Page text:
Don’t believe the hype about hyperactivity

If you’re a discerning professional who would prefer to see children and adolescents grow up drug-free rather than in a chemical haze, you are being encouraged to contact NICE, become a stakeholder on the ADHD guidelines and submit your comments.

The psychiatric industry has become notorious for unscientifically redefining normal behaviour to create a catalogue of ‘disorders’ which psychiatrists are employed to ‘treat’.

The notoriety is exemplified by the manufactured psychiatric label ‘Attention Deficit Hyperactivity Disorder’ (ADHD). Once confined to children and adolescents in the classroom, it has through clever marketing techniques, become commonplace to find adults being told they too have the so-called condition.

Now according to the Telegraph, the National Institute of Health and Care Excellence (NICE) is claiming  girls and women are going undiagnosed because they are less likely to have “classic” symptoms of the disorder. It’s music to the ears of those who stand to profit from increased diagnoses as this would likely result in increased drug sales.

An updated draft guideline and supporting evidence has been put out by NICE for consultation which includes the controversial issue. The brazen wording states, “Be aware that ADHD is thought to be under-recognised in girls and women” as they are:

  • less likely to be referred for assessment for ADHD
  • more likely to have undiagnosed ADHD
  • more likely to receive an incorrect diagnosis of another mental health or neurodevelopmental condition

It cannot be stressed too often; the diagnostic criteris for ADHD is synonymous with normal behaviour. It’s important to realise that what psychiatrists have done is to take a set of emotional and behavioural characteristics and redefine them. Whichever way you look at it, it’s not science – it’s opinion.

This would perhaps be more accurate; be aware that ADHD is thought to be psychiatric opinion and representative of normal behaviour in boys, girls, men and women.

The Telegraph also pointed to a NICE change of viewpoint concerning dietary matters. Whether a parent or not, the change in a child’s behaviour is plain to see when fizzy drinks and other products, full of artificial colourings and additives, are consumed.  However, the draft guideline states:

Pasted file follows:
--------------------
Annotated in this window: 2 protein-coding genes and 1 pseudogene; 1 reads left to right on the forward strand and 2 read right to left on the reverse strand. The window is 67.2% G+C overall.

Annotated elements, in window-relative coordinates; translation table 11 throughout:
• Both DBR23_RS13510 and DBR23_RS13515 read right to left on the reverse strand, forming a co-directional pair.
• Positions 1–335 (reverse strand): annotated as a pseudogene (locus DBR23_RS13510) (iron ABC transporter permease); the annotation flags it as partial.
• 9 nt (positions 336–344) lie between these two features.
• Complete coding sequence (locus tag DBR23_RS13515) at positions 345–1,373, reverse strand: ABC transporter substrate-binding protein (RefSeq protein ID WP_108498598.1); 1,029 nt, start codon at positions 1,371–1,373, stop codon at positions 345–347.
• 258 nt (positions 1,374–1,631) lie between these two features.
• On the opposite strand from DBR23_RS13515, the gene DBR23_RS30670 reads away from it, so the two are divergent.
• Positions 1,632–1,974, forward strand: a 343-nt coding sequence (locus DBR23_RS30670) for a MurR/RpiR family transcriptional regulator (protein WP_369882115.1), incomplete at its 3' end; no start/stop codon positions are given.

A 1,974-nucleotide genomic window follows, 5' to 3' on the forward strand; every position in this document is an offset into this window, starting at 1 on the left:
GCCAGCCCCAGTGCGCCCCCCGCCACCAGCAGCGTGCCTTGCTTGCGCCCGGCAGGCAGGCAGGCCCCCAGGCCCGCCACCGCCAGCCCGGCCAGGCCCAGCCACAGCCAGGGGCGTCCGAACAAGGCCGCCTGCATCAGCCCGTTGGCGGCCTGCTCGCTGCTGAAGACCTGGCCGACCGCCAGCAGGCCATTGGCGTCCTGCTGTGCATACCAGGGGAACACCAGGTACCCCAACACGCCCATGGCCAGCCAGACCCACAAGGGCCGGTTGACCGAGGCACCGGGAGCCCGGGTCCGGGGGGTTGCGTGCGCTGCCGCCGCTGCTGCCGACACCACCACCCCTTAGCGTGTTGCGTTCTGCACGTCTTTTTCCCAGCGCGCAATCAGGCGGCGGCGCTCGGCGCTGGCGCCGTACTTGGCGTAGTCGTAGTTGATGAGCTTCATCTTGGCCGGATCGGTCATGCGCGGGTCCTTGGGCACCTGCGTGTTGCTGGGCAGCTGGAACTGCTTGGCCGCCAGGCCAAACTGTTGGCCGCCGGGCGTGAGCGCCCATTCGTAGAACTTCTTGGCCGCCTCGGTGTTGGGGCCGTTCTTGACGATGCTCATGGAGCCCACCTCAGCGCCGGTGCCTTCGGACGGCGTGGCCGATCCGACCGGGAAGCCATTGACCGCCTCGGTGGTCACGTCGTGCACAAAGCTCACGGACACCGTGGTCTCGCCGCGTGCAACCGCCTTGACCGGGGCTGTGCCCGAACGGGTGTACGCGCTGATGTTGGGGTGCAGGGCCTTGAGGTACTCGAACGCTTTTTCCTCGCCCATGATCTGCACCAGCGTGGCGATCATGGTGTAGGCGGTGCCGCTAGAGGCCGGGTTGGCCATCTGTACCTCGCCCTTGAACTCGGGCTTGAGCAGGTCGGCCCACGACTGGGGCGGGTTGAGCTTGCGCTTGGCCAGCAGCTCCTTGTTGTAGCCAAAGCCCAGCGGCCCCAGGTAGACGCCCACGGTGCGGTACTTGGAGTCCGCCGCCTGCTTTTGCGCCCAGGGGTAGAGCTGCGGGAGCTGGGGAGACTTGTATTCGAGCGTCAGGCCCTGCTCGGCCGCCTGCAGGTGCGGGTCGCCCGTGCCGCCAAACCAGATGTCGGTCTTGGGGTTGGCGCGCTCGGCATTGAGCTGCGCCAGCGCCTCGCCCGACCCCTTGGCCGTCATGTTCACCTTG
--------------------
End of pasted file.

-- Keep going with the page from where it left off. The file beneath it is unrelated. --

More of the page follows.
• Do not advise elimination of artificial colouring and additives from the diet as a generally applicable treatment for children and young people with ADHD

Why not? It also takes a swipe at other natural dietary additions that could be helpful. It states:

  • Do not advise or offer dietary fatty acid supplementation for treating ADHD in children and young people

It does however state the following:

  • Offer methylphenidate as first line pharmacological treatment for children aged 5 years and over
    and young people with ADHD

Psychiatric drugs, pharmacologically similar to cocaine and classified as Class B drugs by the Government, are being pushed while sensible dietary habits in a modern world are being gently dismissed. It is an intolerable situation that smacks of vested interests.

ADHD drugs dispensed in England between 2000 and 2016, have cost the NHS over £588 million. When you understand ADHD has never been scientifically proven, and when you realise it was voted into existence by a show of hands in 1987, it represents good business but it’s bad medicine.

The consultation on the draft guideline will close at 5pm on 18 October 2017. Any discerning professionals who would prefer to see children and adolescents grow up drug-free rather than in a chemical haze are encouraged to contact NICE, become a stakeholder on the guidelines and submit their comments.

You can also contact CCHR UK for more information.

Further reading: Psychostimulants: the facts about the effects


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